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8.20. Program: laston

When you log in to a Unix system, it tells you when you last logged in. That information is stored in a binary file called lastlog. Each user has their own record; UID 8 is at record 8, UID 239 at record 239, and so on. To find out when a given user last logged in, convert their login name to a number, seek to their record in that file, read, and unpack. Doing so with shell tools is very hard, but it's very easy with the laston program. Here's an example:

% laston gnat
gnat  UID 314 at Mon May 25 08:32:52 1998 on ttyp0 from below.perl.com

The program in Example 8.9 is much newer than the tctee program in Example 8.8, but it's less portable. It uses the Linux binary layout of the lastlog file. You'll have to change this for other systems.

Example 8.9: laston

# laston - find out when given user last logged on
use User::pwent;
use IO::Seekable qw(SEEK_SET);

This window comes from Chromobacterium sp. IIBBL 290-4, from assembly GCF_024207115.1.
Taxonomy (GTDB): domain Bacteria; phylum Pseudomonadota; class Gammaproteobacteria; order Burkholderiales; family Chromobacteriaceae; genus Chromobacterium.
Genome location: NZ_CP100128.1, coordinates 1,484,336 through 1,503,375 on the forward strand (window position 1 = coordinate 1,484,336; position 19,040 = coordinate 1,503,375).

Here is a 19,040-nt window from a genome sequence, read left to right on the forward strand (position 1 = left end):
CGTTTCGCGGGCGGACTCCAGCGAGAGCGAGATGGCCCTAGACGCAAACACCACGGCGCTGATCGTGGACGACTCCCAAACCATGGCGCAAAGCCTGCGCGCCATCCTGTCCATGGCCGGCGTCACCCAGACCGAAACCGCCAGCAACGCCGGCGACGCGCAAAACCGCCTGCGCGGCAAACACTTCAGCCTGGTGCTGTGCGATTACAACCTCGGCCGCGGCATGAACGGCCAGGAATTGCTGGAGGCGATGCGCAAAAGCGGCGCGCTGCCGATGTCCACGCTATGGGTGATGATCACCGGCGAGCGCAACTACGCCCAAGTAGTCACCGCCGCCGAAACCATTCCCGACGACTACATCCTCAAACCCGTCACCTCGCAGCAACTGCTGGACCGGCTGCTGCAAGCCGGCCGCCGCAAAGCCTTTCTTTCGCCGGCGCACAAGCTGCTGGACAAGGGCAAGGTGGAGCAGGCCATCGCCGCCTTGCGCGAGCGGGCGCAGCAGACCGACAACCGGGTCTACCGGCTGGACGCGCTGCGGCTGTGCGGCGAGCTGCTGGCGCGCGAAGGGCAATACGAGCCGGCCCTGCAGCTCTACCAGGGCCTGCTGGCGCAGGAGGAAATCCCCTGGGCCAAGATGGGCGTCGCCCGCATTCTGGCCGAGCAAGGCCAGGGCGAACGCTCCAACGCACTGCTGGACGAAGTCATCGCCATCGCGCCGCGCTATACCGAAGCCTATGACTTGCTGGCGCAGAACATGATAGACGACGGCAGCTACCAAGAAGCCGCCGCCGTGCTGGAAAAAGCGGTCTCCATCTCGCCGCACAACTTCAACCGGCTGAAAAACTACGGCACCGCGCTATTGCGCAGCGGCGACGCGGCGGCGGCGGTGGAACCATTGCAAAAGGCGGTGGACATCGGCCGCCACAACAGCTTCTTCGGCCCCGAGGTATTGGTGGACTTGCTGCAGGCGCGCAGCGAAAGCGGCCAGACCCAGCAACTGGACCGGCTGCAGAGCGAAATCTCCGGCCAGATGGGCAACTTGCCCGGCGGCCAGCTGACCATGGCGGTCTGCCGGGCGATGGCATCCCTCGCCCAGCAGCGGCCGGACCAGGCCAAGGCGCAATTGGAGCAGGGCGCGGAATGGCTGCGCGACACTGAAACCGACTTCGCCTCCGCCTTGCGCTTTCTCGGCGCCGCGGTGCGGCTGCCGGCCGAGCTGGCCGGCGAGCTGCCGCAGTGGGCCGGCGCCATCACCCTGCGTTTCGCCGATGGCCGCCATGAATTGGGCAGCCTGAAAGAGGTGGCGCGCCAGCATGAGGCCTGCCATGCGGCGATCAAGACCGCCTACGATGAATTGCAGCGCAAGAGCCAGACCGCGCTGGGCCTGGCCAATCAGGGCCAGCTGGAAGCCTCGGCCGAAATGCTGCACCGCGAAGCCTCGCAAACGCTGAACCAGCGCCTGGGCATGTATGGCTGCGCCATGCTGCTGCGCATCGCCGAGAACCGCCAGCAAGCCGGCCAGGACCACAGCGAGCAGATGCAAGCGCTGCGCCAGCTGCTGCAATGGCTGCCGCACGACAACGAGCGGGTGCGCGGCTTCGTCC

open (LASTLOG, "/var/log/lastlog") or die "can't open /usr/adm/lastlog: $!";

$typedef = 'L A12 A16';  # linux fmt; sunos is "L A8 A16"
$sizeof  = length(pack($typedef, ()));

for $user (@ARGV) {
    $U = ($user =~ /^\d+$/) ? getpwuid($user) : getpwnam($user);
    unless ($U) { warn "no such uid $user\n"; next; }
    seek(LASTLOG, $U->uid * $sizeof, SEEK_SET) or die "seek failed: $!";
    read(LASTLOG, $buffer, $sizeof) == $sizeof or next;
    ($time, $line, $host) = unpack($typedef, $buffer);
    printf "%-8s UID %5d %s%s%s\n", $U->name, $U->uid,
          $time ? ("at " . localtime($time)) : "never logged in",
          $line && " on $line", 
          $host && " from $host";

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